As readers are probably aware, Britain goes to the polls tonight, in an election that is poised to solve at last the question of Brexit, if perhaps very little else.
In the last election, held just on two and a half years ago, the Conservatives lost their majority to finish with 317 of the 650 seats. They remained in government with the support of the Democratic Unionist Party (DUP) of Northern Ireland, which had ten seats. (Note that the number needed for a majority is a bit less than you might think, because the Speaker and the Sinn Féin MPs – of whom there are currently seven – don’t vote.)
But big things have happened in this parliament, even though it only ran for half its term. The Conservative Party has changed leaders, from Theresa May to Boris Johnson, and in the course of doing so about two dozen of its MPs left or were expelled, although some were later readmitted. The DUP also renounced its agreement with the Conservatives after Johnson’s Brexit deal promised to cut Northern Ireland loose.
Labour has not changed leaders, keeping Jeremy Corbyn after his better-than-expected performance last time. That also led to a (smaller) outflow of MPs, some of whom formed the group now known as Change UK, but its impact on the political scene has been negligible.
The Liberal Democrats, who are easily the third-largest party in terms of votes but are hugely disadvantaged by the electoral system, have changed leaders twice, with Jo Swinson now holding the job. Under her the party rose dramatically in the polls to peak at around 20%, before falling back to the low teens as the election approached.
There has been movement on the far right as well. After the collapse of the UK Independence Party vote in 2017 its founding leader, Nigel Farage, formed a new Brexit Party, which rose and fell even more spectacularly in the polls – topping 30% in the European Parliament election in May, only to decline steadily towards irrelevance as Johnson occupied most of its policy territory.
And to complete the picture, there are the non-English parts of the country, which more than ever seem like they are holding a quite separate election. The Scottish Nationalists won 35 seats last time with 3.0% of the vote (compared to the Lib Dems’ 12 from 7.4%), and will improve on that; the DUP may drop a couple of seats, particularly since its various opponents finally seem to be making an effort to combine forces against it.
Departure from the European Union remains the critical issue, but in a curiously unreal sort of way. Johnson promises to “Get Brexit done”: possible only in the narrow sense that if he wins then Britain really will leave. But the terms of its future relationship with Europe will remain a bone of contention for years to come, replaying most of the arguments of the last three years.
Corbyn, on the other hand, is committed to tearing up Johnson’s agreement and going back to the drawing board with the EU, with whatever emerges from that process to be put to a referendum in which “remain” will be an option. Outside that minimalist description, no-one knows what such a referendum will look like or what result it might produce.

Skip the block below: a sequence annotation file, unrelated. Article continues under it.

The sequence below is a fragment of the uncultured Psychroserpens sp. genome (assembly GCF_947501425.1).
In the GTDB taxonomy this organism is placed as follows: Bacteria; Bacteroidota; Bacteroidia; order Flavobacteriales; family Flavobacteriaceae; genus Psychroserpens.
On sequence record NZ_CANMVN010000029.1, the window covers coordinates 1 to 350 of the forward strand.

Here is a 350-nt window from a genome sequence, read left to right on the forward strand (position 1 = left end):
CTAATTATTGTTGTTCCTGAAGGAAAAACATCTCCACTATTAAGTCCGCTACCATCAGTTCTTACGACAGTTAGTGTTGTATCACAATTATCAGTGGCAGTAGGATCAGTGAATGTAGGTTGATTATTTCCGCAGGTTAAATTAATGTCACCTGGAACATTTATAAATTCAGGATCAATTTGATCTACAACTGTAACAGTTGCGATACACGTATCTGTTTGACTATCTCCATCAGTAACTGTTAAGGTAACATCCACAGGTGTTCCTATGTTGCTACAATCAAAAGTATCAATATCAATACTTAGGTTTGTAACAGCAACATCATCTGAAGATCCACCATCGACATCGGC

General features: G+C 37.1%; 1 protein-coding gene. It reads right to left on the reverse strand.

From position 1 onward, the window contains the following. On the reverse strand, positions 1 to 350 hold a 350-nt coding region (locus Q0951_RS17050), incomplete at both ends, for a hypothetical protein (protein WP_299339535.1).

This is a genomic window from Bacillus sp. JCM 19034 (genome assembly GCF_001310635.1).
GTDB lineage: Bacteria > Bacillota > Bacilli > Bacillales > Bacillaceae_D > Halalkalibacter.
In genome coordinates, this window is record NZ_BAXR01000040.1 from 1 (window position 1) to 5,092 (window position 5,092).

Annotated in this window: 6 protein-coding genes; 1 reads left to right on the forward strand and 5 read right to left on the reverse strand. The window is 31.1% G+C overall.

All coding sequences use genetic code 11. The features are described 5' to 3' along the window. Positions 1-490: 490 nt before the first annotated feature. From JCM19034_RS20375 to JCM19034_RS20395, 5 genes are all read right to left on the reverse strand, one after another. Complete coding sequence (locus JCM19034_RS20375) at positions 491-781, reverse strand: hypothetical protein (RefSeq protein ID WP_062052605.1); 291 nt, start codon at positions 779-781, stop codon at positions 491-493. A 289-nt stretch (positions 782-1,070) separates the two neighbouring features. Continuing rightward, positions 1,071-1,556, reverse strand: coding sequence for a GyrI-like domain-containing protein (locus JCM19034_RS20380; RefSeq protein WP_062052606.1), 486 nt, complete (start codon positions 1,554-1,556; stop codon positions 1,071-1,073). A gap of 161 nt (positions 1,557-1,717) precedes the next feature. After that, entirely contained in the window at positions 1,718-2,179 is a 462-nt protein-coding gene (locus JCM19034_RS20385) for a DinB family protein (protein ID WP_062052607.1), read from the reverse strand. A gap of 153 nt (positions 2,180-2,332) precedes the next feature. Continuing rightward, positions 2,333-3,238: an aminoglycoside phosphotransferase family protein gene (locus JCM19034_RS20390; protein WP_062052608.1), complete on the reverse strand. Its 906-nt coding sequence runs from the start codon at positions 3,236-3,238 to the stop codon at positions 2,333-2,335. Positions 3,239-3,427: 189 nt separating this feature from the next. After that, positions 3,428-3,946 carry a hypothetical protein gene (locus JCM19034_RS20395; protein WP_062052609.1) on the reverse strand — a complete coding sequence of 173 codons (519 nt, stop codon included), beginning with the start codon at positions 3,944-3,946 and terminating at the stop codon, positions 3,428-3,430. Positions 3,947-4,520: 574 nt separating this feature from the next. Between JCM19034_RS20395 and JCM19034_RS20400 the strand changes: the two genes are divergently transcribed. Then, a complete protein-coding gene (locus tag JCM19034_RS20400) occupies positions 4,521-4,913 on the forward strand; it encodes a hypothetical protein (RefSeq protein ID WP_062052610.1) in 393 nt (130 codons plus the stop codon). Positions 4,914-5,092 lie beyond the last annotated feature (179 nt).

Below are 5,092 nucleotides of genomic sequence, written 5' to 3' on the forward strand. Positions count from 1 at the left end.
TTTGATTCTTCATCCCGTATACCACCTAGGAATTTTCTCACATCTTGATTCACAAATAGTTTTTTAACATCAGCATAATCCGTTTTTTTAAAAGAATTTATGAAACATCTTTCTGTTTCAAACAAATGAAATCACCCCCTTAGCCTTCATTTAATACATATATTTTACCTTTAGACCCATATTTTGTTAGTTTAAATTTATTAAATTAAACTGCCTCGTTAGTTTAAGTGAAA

So, how much of this will have an effect on how people vote tonight? Probably a lot less than was expected two or three months ago.
The trends that were already apparent in 2017 are likely to continue. The Tories will lose further ground in London and the south, to both the Lib Dems and Labour. But they will gain in the “leave”-voting areas of Labour’s northern heartland. Realignment really is happening, but only gradually.
How much they will gain is not clear. Winning seats from Labour isn’t going to be easy; few of the heartland seats are actually marginal, and their Labour voters tend to be rusted on – even if they disagree vehemently with Corbyn’s (very reluctant) pro-Europeanism.
And the Tories have the further problem that a clear win in England might not be enough, with the loss of most of their Scottish seats. The most recent polling, however, suggests that the SNP, while gaining, will not quite return to the heights of 2015, when it won 56 seats out of a possible 59.
All that said, a Conservative majority is the most likely outcome. It could still be quite a large one at that, but most forecasts are tipping something more on the small side: YouGov’s final model gives a nine point lead and a 28-seat majority.
On the other hand, if the polls are overstating the Tory vote and Johnson’s opponents manage to get the hang of tactical voting, then a Corbyn government is on the cards. Not with a majority in its own right – everyone understand that that is out of reach – but with the support of the Lib Dems and SNP, who, despite their protests, will surely go along when the alternative is an immediate Brexit.
Most intriguingly, it may be none of the above. Johnson may fail to win a majority, but so may the anti-Brexit forces, leaving the DUP and independents again with the balance of power. At that point we’re back to square one: it seems unimaginable that they could put IRA-supporter Corbyn in power, but almost as unlikely that they would reward Johnson for his betrayal of them.
And while the purge of anti-Johnson and anti-Brexit Tories has been pretty comprehensive, there will be enough of them left to be able to make trouble if Johnson’s majority can’t get above single figures.
Finally, a note for those watching from eastern Australia. British elections usually happen in the northern summer, or southern winter, so on this occasion the switch in daylight saving means that Britain is two hours further behind than usual – 11 hours rather than nine.
The peak time for results to come in is generally between about 2am and 4am in Britain, which will now be about 1pm to 3pm here. Last time around, I called the result at 5.30am London time, which was 2.30pm in Melbourne, but tomorrow it will be 4.30pm.